Antiseptic Drug May Be as Effective as Antibiotics at Preventing Recurring UTIs

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A non-antibiotic treatment, methenamine hippurate, could benefit women who live with recurrent urinary tract infections (UTIs).

In a new study, researchers say the antiseptic treatment acts as prophylaxis without contributing to the growing problem of antibiotic resistance.

The study, published in the British Medical Journal, looked at 240 women over the age of 18 with recurrent UTIs. The participants randomly received either methenamine hippurate or a low dose antibiotic.

The trial lasted 18 months and the women had a follow-up visit every 3 months.

Between 50 and 60 percent of adult women experience at least one UTI in their life. Around 25 percent have recurrent infections.

In the study, recurrent UTIs were categorized as at least two episodes in the past 6 months or three episodes in the past year.

Traditionally, the medical community treats recurrent infections with daily low dose antibiotics.

The problem with this approach is that it can build antibiotic resistance, especially in older adults. Another potential issue is Clostridium difficile (C. diff), which can cause severe diarrhea, fever, nausea, and loss of appetite.

Antibiotics kill both good and bad bacteria in your intestines, leaving you vulnerable to C. diff. You’re more likely to get C. diff when taking antibiotics for a week or more.

If you are taking antibiotics and have diarrhea three or more times a day, and it doesn’t go away after 3 days, you should contact your doctor.

What researchers found

In their study, the researchers concluded that methenamine hippurate could be a viable alternative to daily antibiotics for women with recurrent UTIs.

In the study, women taking antibiotics had .89 incidents and those taking methenamine hippurate had 1.38 incidents. There were more UTI episodes in women using the methenamine hippurate, but the researchers determined it to be “non-inferior to antibiotic prophylaxis.”

“This trial provides the highest quality evidence to date detailing the clinical benefit of a non-antibiotic preventive treatment,” said Dr. Christopher Harding, the lead author of the study, a urological surgeon and the chairman of the European Association of Urology Guidelines. “Previous work has suggested that methenamine may be useful, but this trial provides further high quality evidence.”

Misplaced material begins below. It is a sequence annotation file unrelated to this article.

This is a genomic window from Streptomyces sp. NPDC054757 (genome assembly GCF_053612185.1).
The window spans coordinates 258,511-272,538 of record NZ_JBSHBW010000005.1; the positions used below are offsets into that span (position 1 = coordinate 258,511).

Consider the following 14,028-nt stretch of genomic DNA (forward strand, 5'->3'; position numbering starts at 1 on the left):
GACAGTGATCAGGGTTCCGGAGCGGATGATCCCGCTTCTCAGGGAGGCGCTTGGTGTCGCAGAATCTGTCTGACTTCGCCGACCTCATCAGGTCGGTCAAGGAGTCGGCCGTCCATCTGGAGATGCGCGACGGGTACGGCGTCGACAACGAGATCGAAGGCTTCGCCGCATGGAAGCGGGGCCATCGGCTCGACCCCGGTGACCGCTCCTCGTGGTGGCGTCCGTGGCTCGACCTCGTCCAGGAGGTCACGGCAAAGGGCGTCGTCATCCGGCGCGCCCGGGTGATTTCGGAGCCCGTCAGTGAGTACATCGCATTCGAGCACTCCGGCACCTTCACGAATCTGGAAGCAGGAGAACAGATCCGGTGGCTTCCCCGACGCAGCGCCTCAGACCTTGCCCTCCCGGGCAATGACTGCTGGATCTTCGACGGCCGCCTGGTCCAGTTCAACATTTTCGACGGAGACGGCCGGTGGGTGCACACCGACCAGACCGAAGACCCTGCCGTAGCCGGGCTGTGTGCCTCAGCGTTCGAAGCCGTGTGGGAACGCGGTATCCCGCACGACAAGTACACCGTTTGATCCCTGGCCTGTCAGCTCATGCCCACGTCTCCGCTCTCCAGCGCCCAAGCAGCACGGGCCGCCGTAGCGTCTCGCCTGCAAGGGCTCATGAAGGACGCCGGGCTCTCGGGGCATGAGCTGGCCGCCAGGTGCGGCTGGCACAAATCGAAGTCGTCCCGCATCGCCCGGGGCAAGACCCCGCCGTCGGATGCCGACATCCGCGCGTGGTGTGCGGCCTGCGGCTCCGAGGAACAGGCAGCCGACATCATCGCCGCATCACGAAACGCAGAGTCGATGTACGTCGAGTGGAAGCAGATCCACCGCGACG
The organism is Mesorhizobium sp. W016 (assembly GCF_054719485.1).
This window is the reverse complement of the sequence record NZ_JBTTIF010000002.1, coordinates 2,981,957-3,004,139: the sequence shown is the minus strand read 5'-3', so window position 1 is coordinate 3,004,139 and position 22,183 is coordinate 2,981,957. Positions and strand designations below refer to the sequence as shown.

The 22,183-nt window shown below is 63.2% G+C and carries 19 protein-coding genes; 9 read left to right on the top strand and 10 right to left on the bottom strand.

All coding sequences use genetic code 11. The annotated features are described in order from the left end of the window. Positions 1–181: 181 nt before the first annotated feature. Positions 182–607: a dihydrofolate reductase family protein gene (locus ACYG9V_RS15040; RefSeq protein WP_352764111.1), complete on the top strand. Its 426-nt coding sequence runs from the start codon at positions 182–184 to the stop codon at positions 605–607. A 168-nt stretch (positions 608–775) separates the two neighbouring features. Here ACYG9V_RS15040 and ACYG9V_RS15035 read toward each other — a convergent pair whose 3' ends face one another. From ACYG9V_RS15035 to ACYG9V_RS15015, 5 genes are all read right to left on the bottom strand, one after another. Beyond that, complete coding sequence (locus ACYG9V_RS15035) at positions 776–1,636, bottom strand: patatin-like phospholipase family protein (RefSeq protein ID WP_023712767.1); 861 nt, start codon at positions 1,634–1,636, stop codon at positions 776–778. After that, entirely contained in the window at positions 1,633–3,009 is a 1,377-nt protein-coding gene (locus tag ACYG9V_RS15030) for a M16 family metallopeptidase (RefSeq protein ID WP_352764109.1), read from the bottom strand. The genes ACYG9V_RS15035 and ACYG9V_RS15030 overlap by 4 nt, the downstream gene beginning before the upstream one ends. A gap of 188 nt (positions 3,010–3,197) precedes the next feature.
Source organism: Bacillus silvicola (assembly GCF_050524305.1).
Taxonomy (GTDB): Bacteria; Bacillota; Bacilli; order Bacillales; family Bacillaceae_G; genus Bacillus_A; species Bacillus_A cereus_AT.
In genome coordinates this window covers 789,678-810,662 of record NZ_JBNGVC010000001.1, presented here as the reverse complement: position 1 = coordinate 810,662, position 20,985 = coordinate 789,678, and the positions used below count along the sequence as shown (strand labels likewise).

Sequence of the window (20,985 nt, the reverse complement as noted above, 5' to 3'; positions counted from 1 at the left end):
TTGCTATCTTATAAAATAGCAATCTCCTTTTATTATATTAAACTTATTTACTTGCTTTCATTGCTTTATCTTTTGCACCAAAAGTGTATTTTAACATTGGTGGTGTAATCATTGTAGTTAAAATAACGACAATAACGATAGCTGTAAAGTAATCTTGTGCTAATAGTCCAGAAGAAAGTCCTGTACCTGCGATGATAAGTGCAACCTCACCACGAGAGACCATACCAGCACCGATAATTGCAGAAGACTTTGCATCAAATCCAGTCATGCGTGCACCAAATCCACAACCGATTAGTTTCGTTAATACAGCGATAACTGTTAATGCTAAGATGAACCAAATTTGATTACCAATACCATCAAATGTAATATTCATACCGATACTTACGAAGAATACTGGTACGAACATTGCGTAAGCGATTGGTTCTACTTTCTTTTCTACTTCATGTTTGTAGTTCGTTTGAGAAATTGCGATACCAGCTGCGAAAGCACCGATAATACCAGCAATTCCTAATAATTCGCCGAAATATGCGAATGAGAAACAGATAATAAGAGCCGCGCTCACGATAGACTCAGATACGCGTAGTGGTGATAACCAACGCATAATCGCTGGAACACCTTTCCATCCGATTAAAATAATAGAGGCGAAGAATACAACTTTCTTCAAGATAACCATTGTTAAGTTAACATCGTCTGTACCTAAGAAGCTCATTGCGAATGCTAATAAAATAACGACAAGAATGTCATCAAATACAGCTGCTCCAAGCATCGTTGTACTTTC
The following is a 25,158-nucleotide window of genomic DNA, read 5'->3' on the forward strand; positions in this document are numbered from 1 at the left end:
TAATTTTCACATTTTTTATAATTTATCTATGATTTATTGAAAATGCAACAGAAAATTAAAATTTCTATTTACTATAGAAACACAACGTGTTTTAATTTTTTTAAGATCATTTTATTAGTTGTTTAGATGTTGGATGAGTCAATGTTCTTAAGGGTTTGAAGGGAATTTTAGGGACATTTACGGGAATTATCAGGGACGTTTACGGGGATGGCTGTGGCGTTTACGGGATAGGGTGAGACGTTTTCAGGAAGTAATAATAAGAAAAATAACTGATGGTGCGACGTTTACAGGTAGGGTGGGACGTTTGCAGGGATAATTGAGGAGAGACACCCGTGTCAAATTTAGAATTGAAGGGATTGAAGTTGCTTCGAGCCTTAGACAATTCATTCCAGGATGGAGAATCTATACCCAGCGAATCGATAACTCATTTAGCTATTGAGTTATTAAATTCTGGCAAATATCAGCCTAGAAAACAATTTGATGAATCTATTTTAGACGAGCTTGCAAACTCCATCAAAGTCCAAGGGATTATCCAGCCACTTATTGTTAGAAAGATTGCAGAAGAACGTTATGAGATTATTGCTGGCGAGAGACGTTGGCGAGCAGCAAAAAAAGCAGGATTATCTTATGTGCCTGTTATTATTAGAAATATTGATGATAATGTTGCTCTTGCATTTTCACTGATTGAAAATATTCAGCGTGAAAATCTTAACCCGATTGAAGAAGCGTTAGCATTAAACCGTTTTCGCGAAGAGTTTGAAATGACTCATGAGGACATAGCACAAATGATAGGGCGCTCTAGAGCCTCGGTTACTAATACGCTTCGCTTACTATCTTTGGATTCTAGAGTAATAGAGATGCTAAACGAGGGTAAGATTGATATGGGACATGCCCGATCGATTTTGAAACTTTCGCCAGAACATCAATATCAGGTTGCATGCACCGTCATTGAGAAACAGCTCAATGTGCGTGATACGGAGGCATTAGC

“Our results could support a change in practice in terms of preventive treatments for recurrent UTI and provide patients and clinicians with a credible alternative to daily antibiotics,” Harding told Healthline. “The information provided by this trial will allow clinicians and patients to undertake a shared decision-making process relating to UTI preventive treatments.”


“The study showed a small numerical difference in UTI incidence between the daily antibiotics and methenamine hippurate groups, but the potential trade-off includes the avoidance of antibiotic consumption, which is closely associated with antimicrobial resistance development,” he added.

What is a UTI?

“A UTI is caused by bacteria that get into your urine and travel up to your bladder,” according to the Urology Care Foundation.

While anyone can get UTIs, they’re much more common in the female urinary system since the urethra is shorter, allowing bacteria to travel quicker to the bladder.

Symptoms of a UTI may include:

  • pain in the lower abdomen and possibly the lower back
  • burning or pain when urinating
  • increased frequency of urinating
  • cloudy or bloody urine

Some people might also have a low grade fever.

It’s recommended that a doctor should treat UTIs since they can develop into kidney infections, which are much more severe. Contact your doctor immediately if you experience a fever over 101°F, fatigue, pain in your side, back, or abdomen, nausea, or vomiting.

Preventing UTIs

Some people are more prone to UTIs than others. However, everyone can take steps to reduce their risk of developing one.

The Centers for Disease Control and Prevention recommends:

  • urinating after sexual activity
  • drinking plenty of water
  • taking showers instead of baths
  • avoiding douching, sprays, or powders in the genital area
  • wiping from front to back after urinating

You can also add foods with probiotics, such as yogurt, kefir, sauerkraut, or tempeh to your diet or speak with a doctor about taking probiotic supplements.

Some forms of birth control can also raise your risk of developing a UTI, so you could ask a doctor about them if you have repeated UTIs. These forms include:

  • diaphragms
  • nonlubricated condoms
  • spermicide, including condoms with spermicide



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